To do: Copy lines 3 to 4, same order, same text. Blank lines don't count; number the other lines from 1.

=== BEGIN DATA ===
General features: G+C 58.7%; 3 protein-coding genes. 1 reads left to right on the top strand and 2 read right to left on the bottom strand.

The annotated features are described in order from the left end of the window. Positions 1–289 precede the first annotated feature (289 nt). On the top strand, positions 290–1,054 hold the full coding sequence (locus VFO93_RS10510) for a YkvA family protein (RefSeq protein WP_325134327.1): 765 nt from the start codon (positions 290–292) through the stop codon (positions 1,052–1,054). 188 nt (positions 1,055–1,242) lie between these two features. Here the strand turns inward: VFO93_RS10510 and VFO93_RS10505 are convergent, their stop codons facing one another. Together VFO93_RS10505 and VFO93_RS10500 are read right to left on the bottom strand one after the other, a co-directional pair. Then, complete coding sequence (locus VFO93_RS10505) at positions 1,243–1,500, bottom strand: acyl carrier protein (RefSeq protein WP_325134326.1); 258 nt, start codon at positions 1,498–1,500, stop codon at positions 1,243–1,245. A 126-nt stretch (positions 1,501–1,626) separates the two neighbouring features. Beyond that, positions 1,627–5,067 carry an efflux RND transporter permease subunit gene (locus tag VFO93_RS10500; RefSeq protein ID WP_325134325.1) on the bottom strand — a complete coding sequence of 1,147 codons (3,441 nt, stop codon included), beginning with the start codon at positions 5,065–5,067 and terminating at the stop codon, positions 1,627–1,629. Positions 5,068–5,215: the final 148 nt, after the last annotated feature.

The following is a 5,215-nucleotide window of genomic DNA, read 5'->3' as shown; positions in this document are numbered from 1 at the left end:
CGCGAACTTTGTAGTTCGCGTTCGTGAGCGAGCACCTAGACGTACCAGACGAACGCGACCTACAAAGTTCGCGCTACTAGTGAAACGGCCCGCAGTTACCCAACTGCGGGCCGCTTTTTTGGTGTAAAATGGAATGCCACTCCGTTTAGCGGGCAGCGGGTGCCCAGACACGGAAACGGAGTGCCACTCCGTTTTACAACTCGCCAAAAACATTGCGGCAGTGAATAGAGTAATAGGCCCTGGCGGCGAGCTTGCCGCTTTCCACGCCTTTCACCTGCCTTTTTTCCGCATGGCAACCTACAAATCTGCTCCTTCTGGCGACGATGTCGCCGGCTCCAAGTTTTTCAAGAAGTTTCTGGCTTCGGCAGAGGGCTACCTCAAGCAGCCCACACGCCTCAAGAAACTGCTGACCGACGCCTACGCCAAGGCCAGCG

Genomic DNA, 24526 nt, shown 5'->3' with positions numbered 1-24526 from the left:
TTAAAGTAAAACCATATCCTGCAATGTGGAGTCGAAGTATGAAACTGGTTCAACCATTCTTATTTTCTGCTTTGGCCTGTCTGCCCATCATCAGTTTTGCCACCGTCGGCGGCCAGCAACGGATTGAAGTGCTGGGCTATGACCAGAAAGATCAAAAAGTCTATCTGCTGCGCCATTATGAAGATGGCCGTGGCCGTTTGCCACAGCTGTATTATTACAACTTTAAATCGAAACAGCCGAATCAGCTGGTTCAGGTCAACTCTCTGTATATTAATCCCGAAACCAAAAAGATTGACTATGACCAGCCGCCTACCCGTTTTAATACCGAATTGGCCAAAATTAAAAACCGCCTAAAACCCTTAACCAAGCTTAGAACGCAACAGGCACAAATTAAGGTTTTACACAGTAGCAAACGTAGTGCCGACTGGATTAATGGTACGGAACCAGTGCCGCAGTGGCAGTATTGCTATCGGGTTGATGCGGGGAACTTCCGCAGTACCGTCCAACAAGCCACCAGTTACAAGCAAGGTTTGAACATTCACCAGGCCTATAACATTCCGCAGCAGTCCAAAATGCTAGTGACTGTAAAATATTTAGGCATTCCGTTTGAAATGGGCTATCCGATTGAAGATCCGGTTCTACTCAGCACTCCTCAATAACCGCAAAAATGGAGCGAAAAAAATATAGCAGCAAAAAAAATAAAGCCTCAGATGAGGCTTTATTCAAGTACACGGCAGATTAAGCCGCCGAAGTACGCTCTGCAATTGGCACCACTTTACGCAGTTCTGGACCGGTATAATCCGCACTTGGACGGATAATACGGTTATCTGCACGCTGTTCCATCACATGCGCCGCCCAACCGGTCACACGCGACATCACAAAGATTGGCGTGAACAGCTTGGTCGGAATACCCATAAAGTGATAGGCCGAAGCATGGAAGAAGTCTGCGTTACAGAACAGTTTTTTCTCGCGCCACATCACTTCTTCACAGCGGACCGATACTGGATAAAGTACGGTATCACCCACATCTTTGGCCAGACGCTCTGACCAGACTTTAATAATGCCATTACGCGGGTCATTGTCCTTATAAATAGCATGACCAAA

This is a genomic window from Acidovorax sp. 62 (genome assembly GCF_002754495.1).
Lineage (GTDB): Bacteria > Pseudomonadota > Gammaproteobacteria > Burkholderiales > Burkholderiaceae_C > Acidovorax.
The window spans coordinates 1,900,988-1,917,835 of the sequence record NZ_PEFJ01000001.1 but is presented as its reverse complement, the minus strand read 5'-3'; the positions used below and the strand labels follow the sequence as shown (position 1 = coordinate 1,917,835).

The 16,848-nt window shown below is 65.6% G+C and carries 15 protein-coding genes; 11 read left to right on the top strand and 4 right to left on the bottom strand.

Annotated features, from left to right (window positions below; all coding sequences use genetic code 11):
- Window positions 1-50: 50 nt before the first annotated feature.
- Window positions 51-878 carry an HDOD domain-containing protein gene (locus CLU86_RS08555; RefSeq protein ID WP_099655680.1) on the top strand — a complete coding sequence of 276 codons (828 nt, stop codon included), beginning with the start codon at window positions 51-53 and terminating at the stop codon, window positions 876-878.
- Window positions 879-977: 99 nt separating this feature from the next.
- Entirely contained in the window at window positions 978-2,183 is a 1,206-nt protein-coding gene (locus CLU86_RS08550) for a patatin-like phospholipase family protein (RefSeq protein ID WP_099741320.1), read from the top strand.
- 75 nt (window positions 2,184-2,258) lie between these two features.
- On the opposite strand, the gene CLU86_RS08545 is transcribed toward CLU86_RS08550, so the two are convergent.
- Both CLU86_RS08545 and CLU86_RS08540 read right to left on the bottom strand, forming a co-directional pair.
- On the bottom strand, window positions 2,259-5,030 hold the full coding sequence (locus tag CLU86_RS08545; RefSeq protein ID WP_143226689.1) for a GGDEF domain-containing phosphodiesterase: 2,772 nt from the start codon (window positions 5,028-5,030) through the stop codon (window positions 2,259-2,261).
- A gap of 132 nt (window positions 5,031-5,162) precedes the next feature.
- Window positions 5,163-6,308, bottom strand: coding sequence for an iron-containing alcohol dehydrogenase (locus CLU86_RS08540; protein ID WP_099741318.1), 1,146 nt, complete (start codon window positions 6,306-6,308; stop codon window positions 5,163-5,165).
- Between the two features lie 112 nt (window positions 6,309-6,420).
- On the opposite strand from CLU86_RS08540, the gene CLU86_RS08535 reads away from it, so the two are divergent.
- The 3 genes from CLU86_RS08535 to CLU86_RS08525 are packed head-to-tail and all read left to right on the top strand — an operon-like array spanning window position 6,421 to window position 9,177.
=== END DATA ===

The following is a 5,215-nucleotide window of genomic DNA, read 5'->3' as shown; positions in this document are numbered from 1 at the left end:
CGCGAACTTTGTAGTTCGCGTTCGTGAGCGAGCACCTAGACGTACCAGACGAACGCGACCTACAAAGTTCGCGCTACTAGTGAAACGGCCCGCAGTTACCCAACTGCGGGCCGCTTTTTTGGTGTAAAATGGAATGCCACTCCGTTTAGCGGGCAGCGGGTGCCCAGACACGGAAACGGAGTGCCACTCCGTTTTACAACTCGCCAAAAACATTGCGGCAGTGAATAGAGTAATAGGCCCTGGCGGCGAGCTTGCCGCTTTCCACGCCTTTCACCTGCCTTTTTTCCGCATGGCAACCTACAAATCTGCTCCTTCTGGCGACGATGTCGCCGGCTCCAAGTTTTTCAAGAAGTTTCTGGCTTCGGCAGAGGGCTACCTCAAGCAGCCCACACGCCTCAAGAAACTGCTGACCGACGCCTACGCCAAGGCCAGCG